Cliques of mathematicians at institutions in China, Saudi Arabia, and elsewhere have been artificially boosting their colleagues’ citation counts by churning out low-quality papers that repeatedly reference their work, according to an unpublished analysis seen by Science. As a result, their universities—some of which do not appear to have math departments—now produce a greater number of highly cited math papers each year than schools with a strong track record in the field, such as Stanford and Princeton universities.
These so-called “citation cartels” appear to be trying to improve their universities’ rankings, according to experts in publication practices. “The stakes are high—movements in the rankings can cost or make universities tens of millions of dollars,” says Cameron Neylon, a professor of research communication at Curtin University. “It is inevitable that people will bend and break the rules to improve their standing.” In response to such practices, the publishing analytics company Clarivate has excluded the entire field of math from the most recent edition of its influential list of authors of highly cited papers, released in November 2023.
Corporations tend to choose survival over morality in the absence of countervailing power.
An apex predator known as an activist investor has escaped its cage and is now attacking social issues. What happens to Harvard is a sideshow. Ackman’s billionaire tantrum represents a far more dangerous virus that has plagued humans throughout history: the concentration of power.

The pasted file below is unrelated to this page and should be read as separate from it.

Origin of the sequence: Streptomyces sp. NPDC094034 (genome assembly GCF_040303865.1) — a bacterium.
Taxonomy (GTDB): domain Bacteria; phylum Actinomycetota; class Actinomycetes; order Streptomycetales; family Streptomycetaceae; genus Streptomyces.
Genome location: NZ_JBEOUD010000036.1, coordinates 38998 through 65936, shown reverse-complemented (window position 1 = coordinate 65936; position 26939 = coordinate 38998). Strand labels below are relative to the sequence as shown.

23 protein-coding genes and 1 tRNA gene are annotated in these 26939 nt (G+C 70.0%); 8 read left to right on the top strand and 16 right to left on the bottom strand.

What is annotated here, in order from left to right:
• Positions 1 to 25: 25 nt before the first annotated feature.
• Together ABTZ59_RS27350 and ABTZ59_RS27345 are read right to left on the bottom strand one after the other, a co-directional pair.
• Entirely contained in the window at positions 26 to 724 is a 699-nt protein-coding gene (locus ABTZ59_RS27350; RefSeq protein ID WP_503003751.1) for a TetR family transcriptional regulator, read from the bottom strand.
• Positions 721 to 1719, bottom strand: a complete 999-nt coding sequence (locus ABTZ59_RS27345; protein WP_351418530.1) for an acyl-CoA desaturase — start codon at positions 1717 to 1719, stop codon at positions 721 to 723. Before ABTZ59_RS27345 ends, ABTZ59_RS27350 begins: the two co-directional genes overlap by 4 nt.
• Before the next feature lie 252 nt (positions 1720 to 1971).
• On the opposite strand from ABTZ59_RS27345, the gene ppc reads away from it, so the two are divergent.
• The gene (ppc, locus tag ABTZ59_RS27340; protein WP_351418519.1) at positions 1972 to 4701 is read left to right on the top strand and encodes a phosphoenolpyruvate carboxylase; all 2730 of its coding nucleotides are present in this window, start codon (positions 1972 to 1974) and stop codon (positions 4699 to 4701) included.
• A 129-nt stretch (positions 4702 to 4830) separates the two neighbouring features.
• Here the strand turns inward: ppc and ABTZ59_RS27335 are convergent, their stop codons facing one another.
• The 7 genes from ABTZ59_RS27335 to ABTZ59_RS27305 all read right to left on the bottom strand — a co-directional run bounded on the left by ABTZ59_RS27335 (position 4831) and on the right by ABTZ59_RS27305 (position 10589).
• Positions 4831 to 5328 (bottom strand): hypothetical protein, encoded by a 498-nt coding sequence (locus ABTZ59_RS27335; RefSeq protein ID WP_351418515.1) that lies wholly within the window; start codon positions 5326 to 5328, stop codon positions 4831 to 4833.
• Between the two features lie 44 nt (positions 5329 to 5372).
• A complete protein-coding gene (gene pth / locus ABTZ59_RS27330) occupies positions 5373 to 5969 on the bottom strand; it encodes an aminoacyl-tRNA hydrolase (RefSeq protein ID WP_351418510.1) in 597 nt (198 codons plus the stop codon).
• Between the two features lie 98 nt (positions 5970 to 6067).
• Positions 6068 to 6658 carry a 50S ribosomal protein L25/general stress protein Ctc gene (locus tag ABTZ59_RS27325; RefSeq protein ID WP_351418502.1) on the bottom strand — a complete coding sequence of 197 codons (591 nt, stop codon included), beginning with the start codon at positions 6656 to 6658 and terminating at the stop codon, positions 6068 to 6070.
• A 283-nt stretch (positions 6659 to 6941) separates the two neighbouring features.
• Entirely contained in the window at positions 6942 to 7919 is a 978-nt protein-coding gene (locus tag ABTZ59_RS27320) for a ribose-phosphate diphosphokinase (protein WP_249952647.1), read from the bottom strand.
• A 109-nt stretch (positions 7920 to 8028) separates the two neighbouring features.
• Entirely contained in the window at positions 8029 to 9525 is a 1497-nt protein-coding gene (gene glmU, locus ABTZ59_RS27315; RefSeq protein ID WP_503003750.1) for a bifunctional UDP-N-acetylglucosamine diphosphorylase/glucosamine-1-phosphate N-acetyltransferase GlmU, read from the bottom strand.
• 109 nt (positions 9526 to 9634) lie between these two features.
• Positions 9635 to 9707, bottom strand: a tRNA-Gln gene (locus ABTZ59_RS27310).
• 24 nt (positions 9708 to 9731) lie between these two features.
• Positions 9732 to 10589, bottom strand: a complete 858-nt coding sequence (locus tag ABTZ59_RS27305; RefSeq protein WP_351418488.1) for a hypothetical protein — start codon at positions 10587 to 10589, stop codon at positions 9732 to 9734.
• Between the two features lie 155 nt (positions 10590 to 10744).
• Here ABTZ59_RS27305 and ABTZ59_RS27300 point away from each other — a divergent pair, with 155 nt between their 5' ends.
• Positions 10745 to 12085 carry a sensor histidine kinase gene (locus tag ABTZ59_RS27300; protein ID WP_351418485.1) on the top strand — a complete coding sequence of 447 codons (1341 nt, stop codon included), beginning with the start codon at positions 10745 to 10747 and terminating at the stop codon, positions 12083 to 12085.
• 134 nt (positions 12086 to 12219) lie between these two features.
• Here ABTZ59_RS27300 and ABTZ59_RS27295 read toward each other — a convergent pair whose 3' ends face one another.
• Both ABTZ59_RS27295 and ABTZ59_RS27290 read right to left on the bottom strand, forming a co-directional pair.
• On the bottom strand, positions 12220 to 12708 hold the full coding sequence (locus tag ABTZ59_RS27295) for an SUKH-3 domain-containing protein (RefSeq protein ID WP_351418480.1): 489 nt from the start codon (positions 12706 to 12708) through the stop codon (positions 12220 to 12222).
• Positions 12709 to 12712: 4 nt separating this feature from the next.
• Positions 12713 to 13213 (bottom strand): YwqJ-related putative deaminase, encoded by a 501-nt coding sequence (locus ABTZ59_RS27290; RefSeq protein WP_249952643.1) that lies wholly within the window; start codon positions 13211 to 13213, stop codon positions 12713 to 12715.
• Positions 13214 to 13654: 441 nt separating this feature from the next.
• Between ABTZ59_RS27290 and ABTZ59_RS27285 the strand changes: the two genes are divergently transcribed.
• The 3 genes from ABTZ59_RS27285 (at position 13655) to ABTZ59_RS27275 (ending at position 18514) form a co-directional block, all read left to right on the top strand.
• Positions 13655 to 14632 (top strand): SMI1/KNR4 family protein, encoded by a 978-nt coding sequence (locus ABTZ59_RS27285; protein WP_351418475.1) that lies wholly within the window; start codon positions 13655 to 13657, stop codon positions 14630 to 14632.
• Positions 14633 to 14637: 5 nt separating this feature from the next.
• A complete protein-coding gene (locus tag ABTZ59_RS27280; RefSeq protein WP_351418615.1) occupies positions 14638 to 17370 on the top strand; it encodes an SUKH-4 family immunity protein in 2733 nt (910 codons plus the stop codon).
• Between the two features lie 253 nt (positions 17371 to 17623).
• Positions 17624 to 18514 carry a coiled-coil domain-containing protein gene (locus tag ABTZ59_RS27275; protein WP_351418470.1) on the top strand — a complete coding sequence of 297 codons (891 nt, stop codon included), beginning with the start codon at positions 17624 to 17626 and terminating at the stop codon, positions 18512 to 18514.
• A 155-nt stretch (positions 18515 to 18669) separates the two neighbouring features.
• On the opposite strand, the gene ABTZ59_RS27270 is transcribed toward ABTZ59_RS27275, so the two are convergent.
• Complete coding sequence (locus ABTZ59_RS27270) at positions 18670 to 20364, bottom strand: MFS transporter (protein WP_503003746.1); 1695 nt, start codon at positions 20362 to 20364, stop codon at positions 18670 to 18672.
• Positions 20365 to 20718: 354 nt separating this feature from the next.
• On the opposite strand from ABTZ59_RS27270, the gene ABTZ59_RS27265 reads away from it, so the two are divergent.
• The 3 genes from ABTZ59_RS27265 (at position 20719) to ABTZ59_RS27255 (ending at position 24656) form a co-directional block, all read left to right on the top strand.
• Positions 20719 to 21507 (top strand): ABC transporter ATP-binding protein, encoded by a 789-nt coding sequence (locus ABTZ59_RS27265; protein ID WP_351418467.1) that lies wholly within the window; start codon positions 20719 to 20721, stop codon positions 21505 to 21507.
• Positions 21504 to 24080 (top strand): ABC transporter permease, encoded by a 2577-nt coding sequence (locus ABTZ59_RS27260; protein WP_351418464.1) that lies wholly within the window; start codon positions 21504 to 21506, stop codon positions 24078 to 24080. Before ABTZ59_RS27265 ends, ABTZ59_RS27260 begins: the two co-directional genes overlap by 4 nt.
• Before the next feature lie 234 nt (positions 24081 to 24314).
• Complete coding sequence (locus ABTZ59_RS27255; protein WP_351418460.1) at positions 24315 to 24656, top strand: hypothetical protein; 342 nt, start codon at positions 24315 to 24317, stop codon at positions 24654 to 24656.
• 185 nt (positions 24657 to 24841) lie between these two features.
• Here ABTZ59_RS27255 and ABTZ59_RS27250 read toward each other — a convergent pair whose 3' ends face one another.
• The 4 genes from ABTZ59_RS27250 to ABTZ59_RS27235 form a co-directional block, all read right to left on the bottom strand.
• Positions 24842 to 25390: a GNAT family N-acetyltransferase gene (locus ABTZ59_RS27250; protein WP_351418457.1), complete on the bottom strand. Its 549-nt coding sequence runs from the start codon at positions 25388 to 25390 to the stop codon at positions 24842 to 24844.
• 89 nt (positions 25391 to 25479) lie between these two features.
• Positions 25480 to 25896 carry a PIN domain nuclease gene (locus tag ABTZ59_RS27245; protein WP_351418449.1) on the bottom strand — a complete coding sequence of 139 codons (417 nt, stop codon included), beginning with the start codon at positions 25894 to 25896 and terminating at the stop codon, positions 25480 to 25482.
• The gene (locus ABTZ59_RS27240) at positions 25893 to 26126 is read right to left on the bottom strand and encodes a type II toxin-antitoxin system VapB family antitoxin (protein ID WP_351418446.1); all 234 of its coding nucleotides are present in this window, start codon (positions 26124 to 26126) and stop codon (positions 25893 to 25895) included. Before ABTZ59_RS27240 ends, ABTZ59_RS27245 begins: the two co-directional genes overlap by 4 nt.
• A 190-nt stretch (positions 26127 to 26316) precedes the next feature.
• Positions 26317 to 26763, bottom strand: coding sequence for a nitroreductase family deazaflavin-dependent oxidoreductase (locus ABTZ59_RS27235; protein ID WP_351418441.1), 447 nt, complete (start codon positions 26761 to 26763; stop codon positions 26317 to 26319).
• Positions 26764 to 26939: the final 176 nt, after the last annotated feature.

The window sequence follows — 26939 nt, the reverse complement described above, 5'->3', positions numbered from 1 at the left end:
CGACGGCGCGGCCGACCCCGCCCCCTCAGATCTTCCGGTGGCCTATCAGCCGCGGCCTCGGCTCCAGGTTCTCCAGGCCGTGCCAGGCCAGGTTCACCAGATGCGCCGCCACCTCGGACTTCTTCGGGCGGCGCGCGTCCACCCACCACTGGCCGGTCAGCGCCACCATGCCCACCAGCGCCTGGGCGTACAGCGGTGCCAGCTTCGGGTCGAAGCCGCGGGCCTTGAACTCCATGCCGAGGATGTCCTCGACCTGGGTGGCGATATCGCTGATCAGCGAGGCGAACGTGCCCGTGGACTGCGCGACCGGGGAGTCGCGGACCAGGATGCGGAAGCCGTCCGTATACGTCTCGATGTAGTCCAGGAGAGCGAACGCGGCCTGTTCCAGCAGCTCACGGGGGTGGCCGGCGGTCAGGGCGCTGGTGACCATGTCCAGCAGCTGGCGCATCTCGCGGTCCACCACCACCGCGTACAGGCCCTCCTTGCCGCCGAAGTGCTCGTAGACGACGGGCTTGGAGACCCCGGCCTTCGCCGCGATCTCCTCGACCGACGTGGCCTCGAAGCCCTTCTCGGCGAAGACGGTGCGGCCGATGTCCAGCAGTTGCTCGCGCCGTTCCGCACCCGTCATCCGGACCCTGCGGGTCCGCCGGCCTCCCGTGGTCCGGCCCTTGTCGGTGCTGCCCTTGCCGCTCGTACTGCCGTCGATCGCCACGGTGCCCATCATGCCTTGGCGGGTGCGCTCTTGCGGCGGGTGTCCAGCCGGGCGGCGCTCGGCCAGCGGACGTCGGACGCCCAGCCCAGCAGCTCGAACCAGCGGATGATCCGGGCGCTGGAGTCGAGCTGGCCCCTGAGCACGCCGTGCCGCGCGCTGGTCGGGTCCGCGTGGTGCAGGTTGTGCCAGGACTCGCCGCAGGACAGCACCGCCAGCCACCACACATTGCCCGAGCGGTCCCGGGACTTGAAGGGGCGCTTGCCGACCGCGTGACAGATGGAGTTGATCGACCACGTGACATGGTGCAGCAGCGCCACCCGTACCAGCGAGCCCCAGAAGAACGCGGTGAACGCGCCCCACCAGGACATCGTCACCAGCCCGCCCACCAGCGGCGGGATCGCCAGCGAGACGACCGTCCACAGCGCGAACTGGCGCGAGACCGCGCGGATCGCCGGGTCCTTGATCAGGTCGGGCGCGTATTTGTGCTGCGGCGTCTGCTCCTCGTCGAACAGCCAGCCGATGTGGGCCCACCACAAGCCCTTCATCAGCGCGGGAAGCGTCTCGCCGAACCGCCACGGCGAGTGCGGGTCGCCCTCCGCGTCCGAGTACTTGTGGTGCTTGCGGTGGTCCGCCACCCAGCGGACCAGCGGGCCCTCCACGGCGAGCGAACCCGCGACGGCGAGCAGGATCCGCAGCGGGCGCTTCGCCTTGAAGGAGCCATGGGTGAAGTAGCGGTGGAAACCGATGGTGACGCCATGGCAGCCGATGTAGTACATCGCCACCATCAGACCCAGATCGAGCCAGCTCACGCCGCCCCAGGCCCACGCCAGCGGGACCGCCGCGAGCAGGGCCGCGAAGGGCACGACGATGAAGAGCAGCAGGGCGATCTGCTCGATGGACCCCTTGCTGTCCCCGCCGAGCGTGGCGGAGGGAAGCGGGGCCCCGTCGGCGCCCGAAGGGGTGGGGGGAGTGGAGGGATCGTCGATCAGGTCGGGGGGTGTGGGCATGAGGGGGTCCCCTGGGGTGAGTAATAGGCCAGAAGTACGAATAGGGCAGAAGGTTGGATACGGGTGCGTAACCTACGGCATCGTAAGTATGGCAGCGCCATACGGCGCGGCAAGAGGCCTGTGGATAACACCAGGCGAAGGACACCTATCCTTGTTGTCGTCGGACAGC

John Gray in the New Statesman.
The catastrophic meltdown in public finances that very nearly happened during Liz Truss’s short spell as prime minister was not the result of a one-off act of political folly. Her madcap dash for deficit-financed growth revealed Britain’s heavy dependency on global capital flows and acute vulnerability if they come to a sudden stop. Since then, UK government borrowing costs have risen. Quantitative easing after the financial crisis of 2007-08, the costs of lockdown, and energy subsidies have left colossal levels of public debt.
In effect, the British state is operating as a highly leveraged hedge fund.
It won’t end well.
Rishi Sunak has used a helicopter to travel to and from an engagement in Norwich, a trip of little more than 100 miles, Downing Street has confirmed, in another example of the prime minister’s fondness for flying brief distances.
A 20-year-old university student who died after being injured in a rugby match and acquiring an infection in hospital lay in agony on the pitch for more than five hours while she waited for an ambulance, an inquest has heard.[she had a dislocated hip]